Advantages and Disadvantages of Whole-class Teaching
Note: Chart content generated from Harmer, 2007, pp. 161 & 162.
Debates teach a complementary set of skills. Nesbitt (2003) as cited in Krieger (2005) says debate “is an important educational tool for learning analytical thinking skills and forcing self conscious reflection on the validity of one’s ideas” (para. 2). Jacobs (2010) says that debate uses controversy to promote the feeling on positive interdependence. This is the basic foundation of academic controversy, “to engage… and seek to reach an agreement, students must research and prepare a position, present and advocate their position, refute opposing position and rebut attacks on their own position… ” (Johnson, ERIC Clearinghouse on Higher Education, George Washington University, & And, 1997, p.5). Using formal debate in the ESL classroom promotes “achievement and retention, higher-quality problem solving and decision making” (1997, p. 5).
In his unit plan on teaching debate to ESL students, Krieger (2005) demonstrates how debate skills in the ESL classroom train students in reasoning skills, aids in the awareness of linguistic scaffolding, and student self-generative resolutions. Debate skills are shown to have a lasting impact on learners value and belief systems. Communication skills are developed further while students undergo a cognitive change during active participation. These skills incorporate the student’s “own instincts and powers” into meaningful contact (Dewey, 1987 Article 1, p. 2).
“Meaningful learning”, where “new and more specialized concepts are linked to subordinate concepts in the learner’s cognitive structure” has intrinsic value to students (Mintzes, 1979, p. 138). Value in the ESL classroom comes from interactions a student has with his or her environment. Sowell (2005) refers to interactive learning as “generative learning”, which is experiential in nature (p. 176). The organization and orientation of learning in a meaningful way helps students in acquisition. “Learning-related structures organize information in such a way that new learning builds on relevant prior knowledge” (Smith & Ragan, 2005, p. 287). The success of the learning for this lesson will be generated by the value students place on the area of focus. By immersing themselves in a topic that is of interest to them, students will generate their own intrinsic motivation through the exploration of unconscious dedication to an area of study. Through the effort of argumentation, rewards will be self-replicating each time a point is proven to be accurate; each time the effort put into the task is positively reinforced.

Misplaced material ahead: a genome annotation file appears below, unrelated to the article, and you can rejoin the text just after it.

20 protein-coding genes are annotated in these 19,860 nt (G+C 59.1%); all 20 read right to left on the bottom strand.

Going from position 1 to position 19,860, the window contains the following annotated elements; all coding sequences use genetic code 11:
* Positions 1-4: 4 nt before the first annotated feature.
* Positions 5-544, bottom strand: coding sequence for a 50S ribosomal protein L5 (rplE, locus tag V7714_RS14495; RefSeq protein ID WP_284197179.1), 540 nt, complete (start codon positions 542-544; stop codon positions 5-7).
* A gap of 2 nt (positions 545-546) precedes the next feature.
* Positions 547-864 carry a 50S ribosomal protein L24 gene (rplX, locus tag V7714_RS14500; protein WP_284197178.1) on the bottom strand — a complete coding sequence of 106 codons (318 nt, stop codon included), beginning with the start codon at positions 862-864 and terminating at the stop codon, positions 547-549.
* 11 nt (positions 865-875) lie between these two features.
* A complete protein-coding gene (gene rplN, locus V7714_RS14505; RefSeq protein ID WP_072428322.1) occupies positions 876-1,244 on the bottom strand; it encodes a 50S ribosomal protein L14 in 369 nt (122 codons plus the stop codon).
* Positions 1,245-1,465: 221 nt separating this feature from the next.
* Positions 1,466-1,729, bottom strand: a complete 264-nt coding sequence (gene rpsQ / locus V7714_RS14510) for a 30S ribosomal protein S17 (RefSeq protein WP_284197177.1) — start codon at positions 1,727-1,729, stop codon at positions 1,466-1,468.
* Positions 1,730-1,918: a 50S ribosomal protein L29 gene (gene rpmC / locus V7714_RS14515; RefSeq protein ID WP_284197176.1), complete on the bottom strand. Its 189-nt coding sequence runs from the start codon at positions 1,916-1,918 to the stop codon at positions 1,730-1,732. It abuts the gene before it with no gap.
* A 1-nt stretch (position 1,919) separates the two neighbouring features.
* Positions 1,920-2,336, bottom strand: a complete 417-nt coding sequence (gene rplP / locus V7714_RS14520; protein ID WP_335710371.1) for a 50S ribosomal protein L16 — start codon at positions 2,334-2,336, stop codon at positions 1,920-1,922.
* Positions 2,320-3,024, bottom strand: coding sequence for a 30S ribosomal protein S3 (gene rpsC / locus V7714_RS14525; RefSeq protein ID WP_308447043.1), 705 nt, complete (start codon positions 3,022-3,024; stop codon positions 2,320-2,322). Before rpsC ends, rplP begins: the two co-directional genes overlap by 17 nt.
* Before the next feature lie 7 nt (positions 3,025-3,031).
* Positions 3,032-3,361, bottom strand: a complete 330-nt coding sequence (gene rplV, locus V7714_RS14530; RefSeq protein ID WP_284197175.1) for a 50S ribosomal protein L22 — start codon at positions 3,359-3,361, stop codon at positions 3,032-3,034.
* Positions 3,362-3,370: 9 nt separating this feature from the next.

Division of Unit
This unit will be divided into three lessons. Each lesson will build on what was taught earlier in instruction. At the end of the unit, lesson three, the students will bring all of the components of the previous lessons to working order in a formal debate on a topic of the student’s choosing. Parts of the lessons in this unit were inspired from Krieger (2005).
Lesson One: Behavioral
The title of this lesson is Reason and Opinions. This lesson uses the behaviorist approach to learning, which is stimulus, response, and reinforcement (Driscoll, 2005). “Observable behavior, the environment, and the principles of contiguity and reinforcement can all be used to describe the behaviors exhibited in learning a foreign language” (Cox, 2008, p.35). In this lesson, student will learn the value of reasons and opinions.
Definition and Terms. Students will first be given a list of relevant words to study together with the instructor. The instructor will go over each of the terms for clarification sake after the handout is distributed.
Concept Mapping. The instructor will use the principle of concept mapping to get the students thinking critically about the lesson. The purpose of a concept map, or mind map is to synthesize and integrate information for more assessable learning (Cross & Angelo, 1998). Concept maps determine a change in understanding by employing it before, during and after lessons. This shapes the direction of the lessons by providing feedback to the learners (1998).